Louise Wright was killed in Nottingham in July 2014

A judge at Nottingham Crown Court has discharged the jury in a case where a lorry driver had been charged with causing the death of a cyclist through dangerous driving, with a retrial set for September.

Louise Wright, aged 29, died from “catastrophic injuries” sustained when she was dragged underneath the Greene King delivery lorry driven by Adam Haywood, 30, at a junction in the East Midlands city in July 2014, reports BBC News.

At his trial this week, the prosecution alleged that Mr Haywood had failed to indicate, while witnesses described how the lorry struck the rear wheel of her bike as it turned at the junction of Lower Parliament Street and Pennyfoot Street.

The driver claimed he had checked his mirrors but not seen the cyclist, and added that he could not recall whether or not he had indicated.

He said it was only when witnesses began to scream and shout that he realised something had happened.

In October 2014, three months after Ms Wright’s death, Nottingham City Council said it planned to remove a ghost bike commemorating her and would discuss with her family and partner the possibility of erecting a permanent memorial.

> Nottingham ‘ghost bike’ to be removed

The retrial will commence on 19 September at Derby Crown Court, with Judge James Sampson saying that the reason for discharging the jury could not be reported.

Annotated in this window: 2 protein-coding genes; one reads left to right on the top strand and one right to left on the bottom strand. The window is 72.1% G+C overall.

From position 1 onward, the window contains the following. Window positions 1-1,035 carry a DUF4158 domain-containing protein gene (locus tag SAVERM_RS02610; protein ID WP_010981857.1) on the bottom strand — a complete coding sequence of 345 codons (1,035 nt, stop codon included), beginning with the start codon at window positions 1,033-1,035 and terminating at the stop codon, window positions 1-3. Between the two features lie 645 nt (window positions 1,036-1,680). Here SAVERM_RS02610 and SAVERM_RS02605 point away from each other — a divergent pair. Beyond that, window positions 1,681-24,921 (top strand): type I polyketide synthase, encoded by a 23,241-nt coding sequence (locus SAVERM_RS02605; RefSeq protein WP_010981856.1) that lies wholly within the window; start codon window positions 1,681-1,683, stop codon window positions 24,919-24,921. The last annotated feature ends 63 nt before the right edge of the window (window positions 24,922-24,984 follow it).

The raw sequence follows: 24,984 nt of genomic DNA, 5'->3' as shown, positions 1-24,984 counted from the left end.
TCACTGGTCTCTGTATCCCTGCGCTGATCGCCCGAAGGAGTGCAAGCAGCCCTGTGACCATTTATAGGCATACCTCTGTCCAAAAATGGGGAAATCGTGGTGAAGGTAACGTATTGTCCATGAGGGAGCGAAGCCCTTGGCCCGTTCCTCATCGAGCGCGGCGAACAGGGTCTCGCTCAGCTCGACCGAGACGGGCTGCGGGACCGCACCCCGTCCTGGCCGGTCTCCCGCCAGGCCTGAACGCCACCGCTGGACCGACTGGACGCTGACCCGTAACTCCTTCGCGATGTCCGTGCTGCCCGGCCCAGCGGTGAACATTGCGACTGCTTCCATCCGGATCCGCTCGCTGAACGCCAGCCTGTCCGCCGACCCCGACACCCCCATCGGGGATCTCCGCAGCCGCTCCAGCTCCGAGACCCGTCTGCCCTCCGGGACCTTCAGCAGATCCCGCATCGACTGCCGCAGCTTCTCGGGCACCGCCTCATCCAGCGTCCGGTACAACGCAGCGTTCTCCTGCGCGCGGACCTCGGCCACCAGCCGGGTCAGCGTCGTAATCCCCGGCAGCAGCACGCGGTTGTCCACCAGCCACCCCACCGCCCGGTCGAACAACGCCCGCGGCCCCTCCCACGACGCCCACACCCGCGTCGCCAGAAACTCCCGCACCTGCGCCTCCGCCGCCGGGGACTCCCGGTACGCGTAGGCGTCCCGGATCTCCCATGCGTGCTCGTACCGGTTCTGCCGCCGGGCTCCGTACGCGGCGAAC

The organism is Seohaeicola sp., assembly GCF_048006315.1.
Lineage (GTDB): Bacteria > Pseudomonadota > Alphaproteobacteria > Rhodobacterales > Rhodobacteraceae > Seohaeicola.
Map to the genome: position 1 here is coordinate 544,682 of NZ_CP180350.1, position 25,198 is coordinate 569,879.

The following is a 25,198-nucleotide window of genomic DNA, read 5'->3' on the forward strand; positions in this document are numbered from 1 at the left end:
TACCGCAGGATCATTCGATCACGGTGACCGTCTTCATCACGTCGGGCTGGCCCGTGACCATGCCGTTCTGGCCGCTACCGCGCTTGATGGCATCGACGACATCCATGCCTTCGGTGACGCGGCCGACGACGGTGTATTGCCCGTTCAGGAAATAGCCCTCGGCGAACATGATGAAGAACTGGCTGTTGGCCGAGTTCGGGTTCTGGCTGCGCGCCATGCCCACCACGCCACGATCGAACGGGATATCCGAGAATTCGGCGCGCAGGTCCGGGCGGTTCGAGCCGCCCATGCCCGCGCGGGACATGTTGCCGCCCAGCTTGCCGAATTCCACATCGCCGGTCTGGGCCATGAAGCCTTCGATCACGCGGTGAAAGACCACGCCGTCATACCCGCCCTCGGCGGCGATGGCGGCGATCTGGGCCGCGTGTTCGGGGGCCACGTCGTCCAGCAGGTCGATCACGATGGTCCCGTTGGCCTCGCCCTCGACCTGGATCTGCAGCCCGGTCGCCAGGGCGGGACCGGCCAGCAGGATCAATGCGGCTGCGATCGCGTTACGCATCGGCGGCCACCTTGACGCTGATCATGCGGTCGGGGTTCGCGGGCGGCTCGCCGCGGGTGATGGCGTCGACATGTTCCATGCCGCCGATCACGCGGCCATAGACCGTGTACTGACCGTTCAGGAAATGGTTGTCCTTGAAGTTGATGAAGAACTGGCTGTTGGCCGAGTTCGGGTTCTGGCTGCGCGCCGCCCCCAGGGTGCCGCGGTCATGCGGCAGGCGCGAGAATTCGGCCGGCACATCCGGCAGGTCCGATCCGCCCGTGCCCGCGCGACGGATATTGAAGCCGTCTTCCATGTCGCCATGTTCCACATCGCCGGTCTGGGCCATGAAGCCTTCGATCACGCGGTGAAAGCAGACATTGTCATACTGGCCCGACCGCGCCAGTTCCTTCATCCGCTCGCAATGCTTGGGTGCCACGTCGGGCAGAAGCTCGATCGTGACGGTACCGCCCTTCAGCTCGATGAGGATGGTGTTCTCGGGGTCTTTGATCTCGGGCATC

Under a Protocol issued by the President of the Queen’s Bench Division, individual jurors or the entire jury can be discharged in the case of a jury irregularity, defined as

... anything that may prevent a juror, or the whole jury, from remaining faithful to their oath or affirmation as jurors to ‘faithfully try the defendant and give a true verdict according to the evidence’. Anything that compromises the jury’s independence, or introduces into the jury’s deliberations material or considerations extraneous to the evidence in the case, may impact on the jurors’ ability to remain faithful to their oath or affirmation.

The document notes that “irregularities take many forms.”

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Born in Scotland, Simon moved to London aged seven and now lives in the Oxfordshire Cotswolds with his miniature schnauzer, Elodie. He fell in love with cycling one Saturday morning in 1994 while living in Italy when Milan-San Remo went past his front door. A daily cycle commuter in London back before riding to work started to boom, he's been news editor at road.cc since 2009. Handily for work, he speaks French and Italian. He doesn't get to ride his Colnago as often as he'd like, and freely admits he's much more adept at cooking than fettling with bikes.